As part of her doctoral research on farmer vulnerability to water scarcity and climate change Chandni Singh spent 10 months doing her fieldwork in rural Rajasthan, India. In this post, she reflects on effective strategies to liaise with local actors while doing ethnographic research. This post was first published by the Field Research Method Lab.
I have started going with SK to have tea at the local dhaba (roadside eatery) every morning. Today Mr LP mentioned that he spent the whole of yesterday waiting for subsidised fertiliser in Pratapgarh. Finally, he bought it for a higher price, because he had ‘no other option’. This perceived (and therefore real?) lack of alternatives, especially when it comes to timely agricultural inputs is a major constraint to farmers in Pratpgarh. But LP is a relatively affluent farmer (he mentioned he carried the fertiliser back on his motorbike) belonging to the Paatidaar caste – it made me wonder how poorer tribal farmers manage. LP becomes overfriendly with me at times, so it is good to have SK from the NGO as a buffer. (Field notes, 4 October 2011)
Building relationships during field work: New Year was spent making and eating paaniya, a local delicacy. Building relationships that crossed professional boundaries allowed Singh to participate in celebrations restricted to family and close friends (Photograph by Singh, January 2012).
Why is liaising with local actors important?
The notes above from the first week of my fieldwork illustrate how participating in a common social activity (drinking tea) helped me gain insights into the daily constraints farmers faced in Pratapgarh (my research location). As a young, unmarried, female researcher, sitting at a male-dominated village dhaba alone in rural India would have been socially inappropriate. However, having SK, my contact in a local NGO, legitimised my presence and allowed me to participate in conversations I would not have ordinarily had access to. I could thus ‘hang out’ in otherwise restricted spaces, allowing community members to “watch, meet, and get to know you outside your ‘professional’ role” (deMunck and Sobo, 1998:41).
Forming and nurturing strong relationships with local actors like NGO workers or district officials, not only helps a researcher understand the local context better, but also develops a network of key informants that can be invaluable for collecting data. Through liaising, one can also leverage existing social networks, thus viewing the social landscape of the research area as one where “field participants were interactants who most likely shared settings, history, and who knew each other, at least, by reputation”(Weber, 2001, as cited in Chereni, 2013:12 ). Acknowledging the presence of relationships prior to one’s fieldwork can also open avenues to building a researcher’s own social network. For a researcher who may be visiting the location for the first time, liaising with local actors is useful to help collect background reading before the field work begins, to arrange logistics (finding a place to stay, advising where to eat, helping with travelling) and to sensitise the researcher about social norms (dressing, acceptable behaviour). Most importantly, local contacts can help with introductions to appropriate key informants, help identify and contact village gatekeepers, and facilitate entry into otherwise inaccessible physical or constructed spaces.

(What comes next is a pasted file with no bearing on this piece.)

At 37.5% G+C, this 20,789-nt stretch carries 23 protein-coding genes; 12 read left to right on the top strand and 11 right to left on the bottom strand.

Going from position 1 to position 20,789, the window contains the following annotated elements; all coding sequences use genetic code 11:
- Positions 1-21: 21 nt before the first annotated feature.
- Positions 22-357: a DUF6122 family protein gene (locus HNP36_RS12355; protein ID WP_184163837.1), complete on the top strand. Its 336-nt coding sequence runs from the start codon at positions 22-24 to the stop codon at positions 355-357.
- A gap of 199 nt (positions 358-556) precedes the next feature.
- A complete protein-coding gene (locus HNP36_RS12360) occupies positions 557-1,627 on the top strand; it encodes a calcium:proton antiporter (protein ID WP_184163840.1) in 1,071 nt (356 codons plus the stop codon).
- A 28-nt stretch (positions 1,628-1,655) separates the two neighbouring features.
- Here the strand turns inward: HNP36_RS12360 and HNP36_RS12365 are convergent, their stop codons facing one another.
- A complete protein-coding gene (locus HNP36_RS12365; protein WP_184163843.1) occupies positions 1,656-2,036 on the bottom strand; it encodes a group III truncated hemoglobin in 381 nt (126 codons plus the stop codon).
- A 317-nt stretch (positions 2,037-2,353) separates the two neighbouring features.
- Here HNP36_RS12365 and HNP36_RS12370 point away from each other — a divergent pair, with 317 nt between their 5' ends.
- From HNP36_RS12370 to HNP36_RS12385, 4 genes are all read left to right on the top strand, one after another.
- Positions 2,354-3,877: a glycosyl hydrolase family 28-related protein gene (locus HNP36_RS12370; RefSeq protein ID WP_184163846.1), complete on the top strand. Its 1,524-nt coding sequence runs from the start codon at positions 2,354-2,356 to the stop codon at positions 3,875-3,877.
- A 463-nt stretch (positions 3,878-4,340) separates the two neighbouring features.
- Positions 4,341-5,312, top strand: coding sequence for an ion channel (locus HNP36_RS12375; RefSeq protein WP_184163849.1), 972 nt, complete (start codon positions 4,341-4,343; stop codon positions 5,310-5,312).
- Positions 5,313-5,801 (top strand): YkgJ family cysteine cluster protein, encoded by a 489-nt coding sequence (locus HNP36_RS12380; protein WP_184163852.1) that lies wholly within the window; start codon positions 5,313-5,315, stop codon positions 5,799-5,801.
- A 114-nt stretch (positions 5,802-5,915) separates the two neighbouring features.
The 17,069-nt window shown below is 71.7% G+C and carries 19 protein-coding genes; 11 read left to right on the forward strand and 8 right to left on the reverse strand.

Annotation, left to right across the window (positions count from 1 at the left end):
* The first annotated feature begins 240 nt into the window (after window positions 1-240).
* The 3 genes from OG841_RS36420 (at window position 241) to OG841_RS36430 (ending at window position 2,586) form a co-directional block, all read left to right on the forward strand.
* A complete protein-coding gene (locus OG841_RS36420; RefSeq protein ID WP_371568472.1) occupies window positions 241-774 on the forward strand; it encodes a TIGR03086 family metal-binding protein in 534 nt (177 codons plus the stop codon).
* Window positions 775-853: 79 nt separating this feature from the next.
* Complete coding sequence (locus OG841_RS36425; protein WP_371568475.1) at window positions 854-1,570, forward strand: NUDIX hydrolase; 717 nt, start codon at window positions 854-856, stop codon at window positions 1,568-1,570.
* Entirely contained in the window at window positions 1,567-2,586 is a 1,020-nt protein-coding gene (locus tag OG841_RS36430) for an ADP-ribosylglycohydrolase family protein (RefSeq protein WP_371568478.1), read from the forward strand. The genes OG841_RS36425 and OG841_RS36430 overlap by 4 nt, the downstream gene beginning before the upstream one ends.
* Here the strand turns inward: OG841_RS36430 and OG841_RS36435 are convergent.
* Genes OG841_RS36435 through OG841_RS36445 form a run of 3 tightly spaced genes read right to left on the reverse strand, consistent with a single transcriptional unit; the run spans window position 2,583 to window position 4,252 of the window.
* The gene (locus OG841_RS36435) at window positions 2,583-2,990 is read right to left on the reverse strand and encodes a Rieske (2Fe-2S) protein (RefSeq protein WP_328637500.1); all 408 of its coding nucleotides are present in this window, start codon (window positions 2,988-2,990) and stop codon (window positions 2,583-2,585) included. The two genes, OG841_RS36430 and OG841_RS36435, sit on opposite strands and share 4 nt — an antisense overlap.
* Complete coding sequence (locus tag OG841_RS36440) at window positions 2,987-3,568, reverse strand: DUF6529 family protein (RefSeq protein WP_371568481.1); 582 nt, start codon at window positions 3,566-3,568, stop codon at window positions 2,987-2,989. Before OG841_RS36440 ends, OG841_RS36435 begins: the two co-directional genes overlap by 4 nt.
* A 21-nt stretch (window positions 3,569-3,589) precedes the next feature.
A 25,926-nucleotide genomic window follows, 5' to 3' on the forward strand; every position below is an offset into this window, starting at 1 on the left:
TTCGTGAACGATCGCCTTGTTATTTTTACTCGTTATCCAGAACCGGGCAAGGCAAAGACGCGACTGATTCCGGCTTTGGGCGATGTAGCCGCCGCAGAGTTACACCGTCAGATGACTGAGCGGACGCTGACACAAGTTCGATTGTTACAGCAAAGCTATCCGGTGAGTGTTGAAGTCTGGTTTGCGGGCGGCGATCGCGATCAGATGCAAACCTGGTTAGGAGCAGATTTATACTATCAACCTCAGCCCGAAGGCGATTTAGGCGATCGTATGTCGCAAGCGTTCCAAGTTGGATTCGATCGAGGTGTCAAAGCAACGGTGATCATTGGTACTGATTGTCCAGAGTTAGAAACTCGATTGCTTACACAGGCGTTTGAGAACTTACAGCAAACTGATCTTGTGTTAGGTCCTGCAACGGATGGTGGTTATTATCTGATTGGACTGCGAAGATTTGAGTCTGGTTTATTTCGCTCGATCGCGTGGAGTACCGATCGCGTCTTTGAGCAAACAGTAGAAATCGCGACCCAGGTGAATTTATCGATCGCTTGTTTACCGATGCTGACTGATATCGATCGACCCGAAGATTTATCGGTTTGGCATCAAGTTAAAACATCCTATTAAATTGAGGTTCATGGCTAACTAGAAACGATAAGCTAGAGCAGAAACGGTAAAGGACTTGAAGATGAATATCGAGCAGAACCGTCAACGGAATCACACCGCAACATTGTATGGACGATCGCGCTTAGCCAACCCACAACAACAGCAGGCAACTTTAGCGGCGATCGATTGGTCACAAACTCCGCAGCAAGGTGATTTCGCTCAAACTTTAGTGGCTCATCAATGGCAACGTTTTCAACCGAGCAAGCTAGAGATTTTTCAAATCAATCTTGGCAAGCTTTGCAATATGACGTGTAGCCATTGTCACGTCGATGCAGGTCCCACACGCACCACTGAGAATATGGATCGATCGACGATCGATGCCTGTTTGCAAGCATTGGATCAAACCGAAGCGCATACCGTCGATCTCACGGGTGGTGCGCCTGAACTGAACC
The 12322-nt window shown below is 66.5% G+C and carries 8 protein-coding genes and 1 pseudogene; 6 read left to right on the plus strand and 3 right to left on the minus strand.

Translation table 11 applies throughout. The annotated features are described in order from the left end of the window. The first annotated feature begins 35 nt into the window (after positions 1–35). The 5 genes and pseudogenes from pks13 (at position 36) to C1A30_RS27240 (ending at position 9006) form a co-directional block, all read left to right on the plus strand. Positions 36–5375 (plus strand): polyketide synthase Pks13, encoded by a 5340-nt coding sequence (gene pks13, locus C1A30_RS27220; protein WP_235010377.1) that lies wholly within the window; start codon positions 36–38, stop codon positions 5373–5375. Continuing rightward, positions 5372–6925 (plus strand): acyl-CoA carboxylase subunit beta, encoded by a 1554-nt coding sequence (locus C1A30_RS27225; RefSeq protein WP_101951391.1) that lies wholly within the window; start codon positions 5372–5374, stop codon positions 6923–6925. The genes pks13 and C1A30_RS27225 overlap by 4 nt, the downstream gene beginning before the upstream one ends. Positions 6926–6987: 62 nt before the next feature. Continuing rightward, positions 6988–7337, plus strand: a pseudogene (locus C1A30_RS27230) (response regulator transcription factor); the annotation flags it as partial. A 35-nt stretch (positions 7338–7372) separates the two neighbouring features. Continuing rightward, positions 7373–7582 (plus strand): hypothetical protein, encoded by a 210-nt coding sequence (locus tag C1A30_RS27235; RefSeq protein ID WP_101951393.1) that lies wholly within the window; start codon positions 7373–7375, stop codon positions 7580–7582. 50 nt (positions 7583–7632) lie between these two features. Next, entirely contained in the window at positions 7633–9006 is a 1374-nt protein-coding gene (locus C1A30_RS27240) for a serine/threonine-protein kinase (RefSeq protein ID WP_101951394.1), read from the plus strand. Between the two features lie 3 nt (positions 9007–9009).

My experiences: NGOs as facilitators of field research
My data collection journey began through a series of tentative emails in May 2011 to a contact in an NGO working in Pratapgarh. Since my supervisor had previous experience with working with them, the NGO was open to providing support to facilitate my data collection. We drew up an informal statement of my requirements, matched it with what help they could provide, and in October 2011, I found myself in Pratapgarh. Contacting the NGO well before I reached the location was very helpful because it gave me adequate time to go through the background reports they provided and allowed me to make informed choices once I reached the research location. The support of the NGO staff in the early days was invaluable – they helped me meet village heads and identify a local translator, showed me possible transportation I could use, and introduced me to relevant government officials. Being a well-reputed NGO in the region, their support paved the way for identifying key informants through snowballing. The fact that they had a healthy working relationship with different government departments also facilitated my liaising with key officials. However, being a small NGO, they were overworked and understaffed, and I constantly juggled my support requirements with their availability. It is imperative to ascertain as early as possible that local actors have the time and ability to provide the help you need, and in return, you are not impinging on their resources.
Dealing with other actors: A balancing act